So what's the problem?
Invasive alien species (IAS) are, after habitat destruction, the second biggest threat to biodiversity worldwide.
Invasive alien species are significantly affecting local and global biodiversity in Southeast Asia, invading and hreatening forest habitats and the species that live in them. They are also indirectly affecting the livelihoods of millions of people who depend on forests for food, commodities and energy security. Countries in the region recognize the need to implement Article 8 (h) of the Convention on Biological Diversity (CBD) to mitigate the threats posed by IAS.
What is this project doing?
Responding to the need for additional action against invasive species, CABI and the United Nations Environment Programme (UNEP), in collaboration with a host of partners, have developed a project funded by the Global Environment Facility (GEF).
The overall goal is to conserve globally important forests, species and genetic diversity in the region, with the initial aim of enhancing the capacity of four countries – Cambodia, Indonesia, Philippines and Vietnam – to manage their invasive alien species. Focusing particularly on forest ecosystems, the project will strengthen existing national frameworks to revent and manage IAS. We will achieve this by establishing national policy and institutional frameworks, developing mechanisms for risk analysis, early detection and rapid response mechanisms, and cost-recovery systems to finance IAS activities.
We plan to increase regional co-operation and create awareness of the threats posed by IAS. Building
capacity within the region will be an important component of this, and will contribute to the sustainability of all
interventions during this project.
Overall, the project will:
There are five pilot projects across the four partner countries, addressing the management of invasive plants in protected and production forests.
Results so far
A successful inception meeting has been held with the stakeholders and the project has been launched in Indonesia. The other countries will follow as soon as the necessary administrative protocols have been completed.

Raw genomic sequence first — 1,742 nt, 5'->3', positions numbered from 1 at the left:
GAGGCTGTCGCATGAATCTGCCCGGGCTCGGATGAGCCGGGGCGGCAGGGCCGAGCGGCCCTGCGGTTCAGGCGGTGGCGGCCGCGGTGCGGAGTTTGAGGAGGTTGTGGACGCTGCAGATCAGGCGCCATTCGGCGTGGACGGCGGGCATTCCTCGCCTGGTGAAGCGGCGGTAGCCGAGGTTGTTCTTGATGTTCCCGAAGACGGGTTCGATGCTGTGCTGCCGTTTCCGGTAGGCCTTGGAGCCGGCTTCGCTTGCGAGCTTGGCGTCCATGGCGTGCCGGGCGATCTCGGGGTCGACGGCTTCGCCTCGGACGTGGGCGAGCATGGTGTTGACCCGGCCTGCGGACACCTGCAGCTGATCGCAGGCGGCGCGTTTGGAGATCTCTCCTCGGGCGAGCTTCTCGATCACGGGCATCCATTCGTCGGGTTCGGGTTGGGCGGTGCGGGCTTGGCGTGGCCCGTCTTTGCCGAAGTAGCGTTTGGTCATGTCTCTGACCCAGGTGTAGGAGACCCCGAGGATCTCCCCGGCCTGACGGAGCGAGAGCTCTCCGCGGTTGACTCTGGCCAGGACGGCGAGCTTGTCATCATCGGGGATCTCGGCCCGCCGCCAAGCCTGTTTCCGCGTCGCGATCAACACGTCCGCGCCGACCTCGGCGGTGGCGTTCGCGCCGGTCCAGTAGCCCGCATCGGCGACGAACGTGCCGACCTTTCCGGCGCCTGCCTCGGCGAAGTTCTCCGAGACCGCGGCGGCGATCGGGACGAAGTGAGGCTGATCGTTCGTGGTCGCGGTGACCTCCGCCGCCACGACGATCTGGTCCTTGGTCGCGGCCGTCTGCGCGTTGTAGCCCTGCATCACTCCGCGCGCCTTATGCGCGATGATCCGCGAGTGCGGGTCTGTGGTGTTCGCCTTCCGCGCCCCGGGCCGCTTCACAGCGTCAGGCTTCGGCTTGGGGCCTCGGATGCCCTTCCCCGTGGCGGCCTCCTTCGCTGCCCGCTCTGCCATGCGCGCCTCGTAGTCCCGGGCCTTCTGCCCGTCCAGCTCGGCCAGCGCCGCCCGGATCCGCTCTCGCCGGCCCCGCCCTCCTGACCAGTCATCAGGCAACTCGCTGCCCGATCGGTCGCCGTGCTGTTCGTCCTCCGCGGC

Work plans and activities, including those for the five project sites, have been finalized between CABI and the project countries. Work within the countries to implement the various components is already underway.
Participants, supported by funds provided through UNEP from the Satogaeri Foundation of Japan, have undergone a week-long training course on forest restoration provided by the Forest Restoration Research Unit (FORRU) at Chiangmai University.
Address: P.O. Box 210, Serdang, Selangor, Malaysia
Address: ICRAF Complex, United Nations Avenue, Gigiri, P.O. Box 633-00621, Nairobi, Kenya
Tel: +254 20 7224462
Tel: +603 89432921
Hong Twu Chan
Tel: +60 (3)89432921
Tel: +254 722 550 913
Tel: +254 20 7224450 /62
The Ecology and Silviculture of Oaks
by P Johnson, R Rogers, S Shifley
21 September 2009
Hardback / 9781845934743 / £105.00 / $200.00 / €135.00
Infectious Forest Diseases
by P Gonthier, G Nicolotti
11 June 2013
Hardback / 9781780640402 / £145.00 / $275.00 / €190.00
The complete online agricultural biotechnology information service that covers transgenics and tissue culture of plants and animals
An excellent gateway to all current research on agroforestry
Biocontrol News and Information
An excellent gateway into all current news and research for biocontrol